It’s a New Year for some this week; here’s how they celebrate

By Kae Saeteurn
April 12, 2016

Mid-April marks the celebration of a new year for several Southeast Asian countries and cultures including Cambodia, Thailand, and Laos. These celebrations are usually held between or around the dates of April 13–15. For these countries, the New Year follows the Buddhist and Hindu calendars and are also called Buddhist New Year.

Sur sdei chhnam thmei!

Cambodian, or Khmer, New Year is called Chaul Chhnam Thmei and consists of a three-day celebration. The first day, Moha Sangkran, consists of house cleaning and offering food to welcome spirits. The second day, Wanabot, consists of gift-giving to family and relatives. On the third day, Leung Sakk, people visit the temple to receive blessings from monks in the morning, and Buddha statues are washed to bring good luck.

Sabaidi pi mai!

Thai and Lao New Year is called Songkran, or Pi Mai. Celebration days are also marked by house cleaning, visiting temples, and washing Buddha statues for good luck. Most significant to Thai and Lao New Year is the water festival. Songkran, which means to pass or to move into, is marked by the water festival in which people pour and sprinkle water upon one another as a cleansing ritual for the upcoming year.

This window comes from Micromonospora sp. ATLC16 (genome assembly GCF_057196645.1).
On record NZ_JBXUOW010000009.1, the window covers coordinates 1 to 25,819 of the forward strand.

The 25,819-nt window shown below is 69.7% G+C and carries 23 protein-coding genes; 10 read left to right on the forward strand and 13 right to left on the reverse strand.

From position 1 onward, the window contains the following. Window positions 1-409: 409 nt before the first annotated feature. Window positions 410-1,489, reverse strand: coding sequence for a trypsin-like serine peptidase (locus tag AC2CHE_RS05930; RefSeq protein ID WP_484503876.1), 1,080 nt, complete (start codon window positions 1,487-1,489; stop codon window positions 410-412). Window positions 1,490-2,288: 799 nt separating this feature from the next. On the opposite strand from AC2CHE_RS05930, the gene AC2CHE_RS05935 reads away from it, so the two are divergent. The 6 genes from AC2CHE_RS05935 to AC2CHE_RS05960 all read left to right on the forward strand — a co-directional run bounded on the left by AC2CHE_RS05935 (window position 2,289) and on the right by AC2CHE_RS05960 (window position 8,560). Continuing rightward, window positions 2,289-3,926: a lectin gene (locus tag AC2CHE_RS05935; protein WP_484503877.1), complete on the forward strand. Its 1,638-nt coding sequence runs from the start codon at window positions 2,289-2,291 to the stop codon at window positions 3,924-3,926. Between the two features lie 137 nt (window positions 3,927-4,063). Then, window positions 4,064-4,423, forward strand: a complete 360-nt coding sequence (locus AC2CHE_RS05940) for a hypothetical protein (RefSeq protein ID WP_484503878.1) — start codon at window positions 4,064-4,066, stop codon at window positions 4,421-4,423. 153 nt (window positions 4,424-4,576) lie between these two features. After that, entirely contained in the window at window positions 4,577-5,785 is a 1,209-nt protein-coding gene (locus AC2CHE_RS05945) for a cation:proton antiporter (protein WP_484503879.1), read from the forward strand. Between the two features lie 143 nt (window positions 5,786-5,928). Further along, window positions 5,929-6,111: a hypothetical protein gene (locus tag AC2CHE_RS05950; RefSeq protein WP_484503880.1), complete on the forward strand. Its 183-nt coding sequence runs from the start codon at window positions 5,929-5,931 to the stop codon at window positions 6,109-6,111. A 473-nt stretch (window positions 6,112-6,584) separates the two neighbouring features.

Cambodia, Thailand, and Laos aren’t the only countries celebrating the coming of a new year. Parts of India and other Southeast Asian countries will also celebrate, including Sri Lanka (Aluth Avurudda) and Burma, officially known as Myanmar (Thingyan).

Check out some of these Cambodian New Year events happening around the Seattle area:

UW Khmer Student Association’s 20th Annual New Year Show: Kolab Pailin
April 23, 2016 (Starts at 5 PM)
UW Campus, Husky Union Building

White Center Cambodian New Year Street Festival
April 30, 2015 (10:30 AM – 5 PM)
Golden House Bakery
9825 15th Ave SW, Seattle, WA 98106